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Public Radio's Environmental News Magazine (follow us on Google News)

Gulf Restoration Bill – A No Brainer for Congress?

Air Date: Week of

Author Paul Greenberg believes Democrats and Republicans in Congress have a chance to put their differences aside and come together on an upcoming environmental bill. The legislation would mandate the federal government to use BP Gulf oil spill penalties to help restore the Gulf ecosystem.


GELLERMAN: Well, Congress is back in session. And after months of mudslinging, showdowns and standoffs, you might not expect lawmakers will get much done. But commentator Paul Greenberg believes there’s an important environmental bill that's coming up... where Republicans and Democrats could find common ground.

GREENBERG: After scoring a resounding F during last July’s miserable debt ceiling fight, Senate and House members are stumbling back from their summer vacation, desperate for an easy A. And actually, there’s one waiting for them if they want it - bobbing in plain sight in the legislative waters in the wake of the BP oil spill.

You see, the Federal Clean Water Act, the instrument that the government is using to exact fines from BP, has one tricky problem - oil spillers must pay anywhere from 1,100 to 4,300 dollars for every barrel of oil spilled. But, the Clean Water Act doesn’t really stipulate where that money should go, or how it should be spent.

What that means, is that the possibly 20 billion dollars BP is supposed to pay in fines could simply disappear into the morass that is the federal government’s 3.8 trillion dollar annual budget. Fortunately, the ultimate do-nothing Congress has a chance to do something smart about this. Bill S-1400 that will go before legislators this fall, has the simple goal to mandate the federal government to use the BP oil spill damages to actually fix the Gulf. And boy, is that money needed!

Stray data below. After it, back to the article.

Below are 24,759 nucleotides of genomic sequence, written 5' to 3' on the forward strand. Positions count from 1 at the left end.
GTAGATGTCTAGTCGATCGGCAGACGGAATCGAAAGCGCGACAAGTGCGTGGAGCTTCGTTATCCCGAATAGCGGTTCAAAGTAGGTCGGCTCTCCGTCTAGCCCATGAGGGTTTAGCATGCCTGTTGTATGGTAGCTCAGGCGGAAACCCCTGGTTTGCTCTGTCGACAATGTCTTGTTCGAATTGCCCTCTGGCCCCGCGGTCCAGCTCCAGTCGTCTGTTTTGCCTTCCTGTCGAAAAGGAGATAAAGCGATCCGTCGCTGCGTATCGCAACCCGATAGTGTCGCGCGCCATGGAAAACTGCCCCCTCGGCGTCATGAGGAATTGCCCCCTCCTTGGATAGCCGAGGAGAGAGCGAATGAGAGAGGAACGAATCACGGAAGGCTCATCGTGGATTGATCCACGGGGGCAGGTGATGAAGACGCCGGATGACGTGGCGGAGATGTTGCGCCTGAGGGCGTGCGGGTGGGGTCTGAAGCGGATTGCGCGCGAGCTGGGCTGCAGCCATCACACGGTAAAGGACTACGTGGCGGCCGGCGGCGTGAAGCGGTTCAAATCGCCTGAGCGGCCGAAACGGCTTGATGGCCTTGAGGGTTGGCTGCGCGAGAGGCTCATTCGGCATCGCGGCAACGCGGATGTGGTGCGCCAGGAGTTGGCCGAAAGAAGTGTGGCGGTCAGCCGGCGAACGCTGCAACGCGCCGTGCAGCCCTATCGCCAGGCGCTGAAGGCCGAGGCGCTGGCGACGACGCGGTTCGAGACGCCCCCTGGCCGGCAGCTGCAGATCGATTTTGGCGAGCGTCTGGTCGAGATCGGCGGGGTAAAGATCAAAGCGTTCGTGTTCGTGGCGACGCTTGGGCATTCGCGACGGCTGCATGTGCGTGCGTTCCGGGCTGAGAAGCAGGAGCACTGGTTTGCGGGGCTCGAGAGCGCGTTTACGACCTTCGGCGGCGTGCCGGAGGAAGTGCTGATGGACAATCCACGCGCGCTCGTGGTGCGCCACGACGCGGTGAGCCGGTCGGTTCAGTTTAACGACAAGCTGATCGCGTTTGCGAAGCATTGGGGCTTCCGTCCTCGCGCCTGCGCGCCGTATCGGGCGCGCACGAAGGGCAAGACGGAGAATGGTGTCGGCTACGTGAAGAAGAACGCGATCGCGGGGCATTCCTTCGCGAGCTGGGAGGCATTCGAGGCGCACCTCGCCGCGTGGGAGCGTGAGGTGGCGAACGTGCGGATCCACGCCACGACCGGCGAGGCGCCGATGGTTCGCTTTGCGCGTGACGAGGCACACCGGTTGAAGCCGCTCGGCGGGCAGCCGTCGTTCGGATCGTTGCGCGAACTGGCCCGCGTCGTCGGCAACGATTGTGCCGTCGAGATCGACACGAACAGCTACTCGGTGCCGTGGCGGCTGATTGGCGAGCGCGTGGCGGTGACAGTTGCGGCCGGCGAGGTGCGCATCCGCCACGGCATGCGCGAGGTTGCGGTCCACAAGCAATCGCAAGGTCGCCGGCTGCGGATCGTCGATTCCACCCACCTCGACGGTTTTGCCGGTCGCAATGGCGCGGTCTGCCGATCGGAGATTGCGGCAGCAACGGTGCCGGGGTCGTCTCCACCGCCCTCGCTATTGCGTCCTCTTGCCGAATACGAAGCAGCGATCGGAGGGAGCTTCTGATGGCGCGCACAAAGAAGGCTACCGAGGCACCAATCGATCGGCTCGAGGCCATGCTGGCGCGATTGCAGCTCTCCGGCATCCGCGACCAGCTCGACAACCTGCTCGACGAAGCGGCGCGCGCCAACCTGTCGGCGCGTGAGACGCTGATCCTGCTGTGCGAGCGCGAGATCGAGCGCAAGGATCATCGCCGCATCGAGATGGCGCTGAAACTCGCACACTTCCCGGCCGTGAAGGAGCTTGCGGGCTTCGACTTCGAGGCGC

In addition to cleanup, the Gulf needs massive programs to restore the regions marshes - marshes which are now disappearing at a rate of 1.5 Manhattans a year. It needs work to rebuild barrier islands that protect the shorelines from hurricanes. And, it needs a huge investment to restore the billions of oysters that were lost during last year’s spill.

And what’s great about this particular piece of legislation is that it probably wouldn’t cost the taxpayer anything, while at the same time creating important economic benefits in the form of rebuilt fisheries, safer shorelines and cleaner ecosystems. Maybe this is why both Tea Partiers and Democrats like this bill!

A recent poll of 1,000-plus likely voters, conducted by Lake Research Partners, showed broad bipartisan support for using BP funds to restore the Gulf. And so, Congress, still sitting in the corner with the dunce caps on after getting the lowest public opinion ratings in history, has a chance to come back and score an easy A. Lets hope they don’t find a new and innovative way to flunk out.

GELERMAN: Commentator Paul Greenberg. His latest book is “Four Fish – The Future of the Last Wild Food.” It’s now available in paperback.



Bill S. 1400 Resources and Ecosystems Sustainability, Tourist Opportunities, and Revived Economies of the Gulf States Act of 2011

Paul Greenberg’s “Four Fish” website


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